And this ruby red can help you with mindfulness too!
The system involves the use of a kitchen timer set to 25 minutes of time, but you can actually use any timer. This slice of time is officially called a “pomodoro”. Wind your physical timer or click the Pomodoro online time for 25 minutes. Then set out on a task without stopping until the timer rings.
Here’s where your mindfulness training comes in.
Meditation is about getting used to being in the state of non-distraction. Or, and this is even better, mediation is about not being distracted by your distractions!
When you begin the practice of meditation, you may become pretty disheartened to learn that your mind is everywhere else but on your meditation. Even after years of practicing meditation, there are times when instead of meditating, I find myself caught up in a sea of emotions and thoughts, unable to do anything but try desperately to ride the waves and not get swept away.
Here is Khandro Rinpoche on how we can keep the mindfulness we discover on the cushion as we go about daily activity. Hearing from my friend Gabriele that Rinpoche would be teaching in Berlin, I asked Gabriele to ask Khandro Rinpoche to make another What Meditation Really Is video. Rinpoche quickly agreed!
I am currently at a retreat in Lerab Ling, where we had a visit by an amazing lama from Sikkim: Yangthang Rinpoche. One of the most penetrating teachings he gave was about renunciation. Now that may sound really scary or irrelevant for modern life, but in fact I felt it was exactly about how to be a real practitioner of meditation in today's complex and busy world. The teaching gave me a lot of things to think about, which inspired me to write this blog, as a means of reflection.
One of the things I've tried to do most of my life, both in my personal and professional lives, has been to become aware of the more subtle aspects of what I'm thinking, feeling, and doing. I especially like to become aware of implicit assumptions that lie behind what I'm doing, outside of my normal consciousness, as such assumptions can control what I'm thinking, feeling, and doing in ways that I'm not aware of, thus limiting my freedom and having consequences for the people I relate to insofar as such implicit assumptions affect the way I act.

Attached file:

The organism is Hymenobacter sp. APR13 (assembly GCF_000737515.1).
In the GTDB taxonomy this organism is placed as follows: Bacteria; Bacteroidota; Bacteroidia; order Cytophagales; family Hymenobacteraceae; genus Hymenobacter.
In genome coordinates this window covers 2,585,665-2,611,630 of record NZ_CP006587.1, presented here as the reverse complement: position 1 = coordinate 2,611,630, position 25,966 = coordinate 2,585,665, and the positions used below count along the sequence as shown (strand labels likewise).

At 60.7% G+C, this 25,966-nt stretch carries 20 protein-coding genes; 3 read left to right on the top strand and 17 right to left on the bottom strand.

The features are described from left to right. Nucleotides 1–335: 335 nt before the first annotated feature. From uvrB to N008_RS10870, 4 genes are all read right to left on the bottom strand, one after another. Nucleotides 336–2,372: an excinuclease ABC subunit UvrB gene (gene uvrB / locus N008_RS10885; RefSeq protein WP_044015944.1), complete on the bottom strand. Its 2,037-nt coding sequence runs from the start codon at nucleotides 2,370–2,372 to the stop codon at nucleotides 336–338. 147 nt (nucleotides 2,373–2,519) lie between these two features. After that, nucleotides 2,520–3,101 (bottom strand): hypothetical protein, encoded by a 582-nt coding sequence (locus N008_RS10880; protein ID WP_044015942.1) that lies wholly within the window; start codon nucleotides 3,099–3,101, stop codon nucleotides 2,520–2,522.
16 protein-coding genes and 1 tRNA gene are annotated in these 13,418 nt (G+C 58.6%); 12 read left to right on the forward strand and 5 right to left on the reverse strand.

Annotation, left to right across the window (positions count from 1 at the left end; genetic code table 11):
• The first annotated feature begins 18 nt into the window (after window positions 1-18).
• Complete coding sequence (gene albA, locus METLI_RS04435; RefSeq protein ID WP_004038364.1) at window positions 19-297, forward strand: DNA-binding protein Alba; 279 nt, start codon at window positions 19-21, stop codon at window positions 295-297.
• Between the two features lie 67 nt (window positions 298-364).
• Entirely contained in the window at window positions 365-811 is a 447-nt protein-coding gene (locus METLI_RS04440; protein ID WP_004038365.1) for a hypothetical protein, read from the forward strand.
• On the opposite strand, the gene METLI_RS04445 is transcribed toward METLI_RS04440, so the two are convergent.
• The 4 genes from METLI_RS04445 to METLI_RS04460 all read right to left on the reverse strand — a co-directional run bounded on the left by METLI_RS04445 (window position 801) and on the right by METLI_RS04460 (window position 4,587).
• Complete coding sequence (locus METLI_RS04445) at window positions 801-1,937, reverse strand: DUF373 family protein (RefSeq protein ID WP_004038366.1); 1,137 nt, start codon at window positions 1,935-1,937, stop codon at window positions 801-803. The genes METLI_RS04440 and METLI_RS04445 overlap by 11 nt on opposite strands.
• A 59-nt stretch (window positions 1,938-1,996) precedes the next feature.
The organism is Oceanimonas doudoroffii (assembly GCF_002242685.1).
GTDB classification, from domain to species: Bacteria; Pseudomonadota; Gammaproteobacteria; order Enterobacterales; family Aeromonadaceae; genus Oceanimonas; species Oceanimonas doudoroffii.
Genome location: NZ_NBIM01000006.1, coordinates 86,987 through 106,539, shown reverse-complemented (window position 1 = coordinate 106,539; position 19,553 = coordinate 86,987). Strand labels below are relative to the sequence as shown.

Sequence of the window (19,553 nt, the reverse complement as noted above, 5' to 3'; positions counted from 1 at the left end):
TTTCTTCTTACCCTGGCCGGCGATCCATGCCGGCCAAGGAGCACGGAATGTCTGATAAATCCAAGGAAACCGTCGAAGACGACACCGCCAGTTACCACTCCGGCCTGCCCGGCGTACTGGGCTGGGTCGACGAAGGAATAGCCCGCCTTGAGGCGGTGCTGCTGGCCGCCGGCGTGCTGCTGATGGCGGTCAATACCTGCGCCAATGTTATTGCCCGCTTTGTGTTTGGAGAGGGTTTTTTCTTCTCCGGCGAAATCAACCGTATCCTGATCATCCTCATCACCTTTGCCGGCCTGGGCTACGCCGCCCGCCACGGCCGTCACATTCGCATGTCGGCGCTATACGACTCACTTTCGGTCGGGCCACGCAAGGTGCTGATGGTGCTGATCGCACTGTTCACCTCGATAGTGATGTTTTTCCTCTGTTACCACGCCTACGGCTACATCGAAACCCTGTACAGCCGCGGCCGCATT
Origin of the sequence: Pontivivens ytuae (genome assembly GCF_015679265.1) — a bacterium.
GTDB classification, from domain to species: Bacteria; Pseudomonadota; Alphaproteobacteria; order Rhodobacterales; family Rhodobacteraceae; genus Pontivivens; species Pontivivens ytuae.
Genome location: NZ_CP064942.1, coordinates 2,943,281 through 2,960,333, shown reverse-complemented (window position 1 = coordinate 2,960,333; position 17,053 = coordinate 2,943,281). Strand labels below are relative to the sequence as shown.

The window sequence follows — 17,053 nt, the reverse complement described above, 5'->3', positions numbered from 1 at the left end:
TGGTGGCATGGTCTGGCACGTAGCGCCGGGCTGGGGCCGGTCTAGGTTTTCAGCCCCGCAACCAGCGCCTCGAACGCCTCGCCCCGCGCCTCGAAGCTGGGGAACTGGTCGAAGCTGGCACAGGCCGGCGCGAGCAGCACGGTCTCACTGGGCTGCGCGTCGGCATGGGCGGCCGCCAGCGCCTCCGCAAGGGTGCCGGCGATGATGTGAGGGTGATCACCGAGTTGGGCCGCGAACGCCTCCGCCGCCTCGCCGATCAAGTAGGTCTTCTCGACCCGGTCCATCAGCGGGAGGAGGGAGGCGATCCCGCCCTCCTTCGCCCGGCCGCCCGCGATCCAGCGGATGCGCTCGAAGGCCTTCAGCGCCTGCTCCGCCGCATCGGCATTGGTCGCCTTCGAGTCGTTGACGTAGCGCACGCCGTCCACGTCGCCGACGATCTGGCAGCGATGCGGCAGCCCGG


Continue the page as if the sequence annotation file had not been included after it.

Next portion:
I work in an environment, where there has to be a lot of interpersonal and group communication. In fact, the whole aim of our work is to communicate FOR our clients. So one would assume that me and my colleagues are kind of masters in communication – whether in written or spoken word, by visual or auditory means or whatsoever. Nevertheless it is fascinating to be witness of how rarely communication works, even in the most basic daily business.
Student’s question: I understand the fundamental problem of the dualistic mind (i hope). The idea that as long as something is "good" in our mind, that means something is "bad" as well, which causes us to have a misconception that is damaging to our mind. We can see with our own investigation that this is damaging to our experience of the present and reality. So what about good actions and bad action? Wise speech\unwise speech? Good intention\bad intention? Truth\ dishonesty? I struggle because those are dualistic concepts that are fundamental to the Buddha’s teaching. Are there some dualistic mind states that are helpful? I am most certain that I am confused! I would love some insight.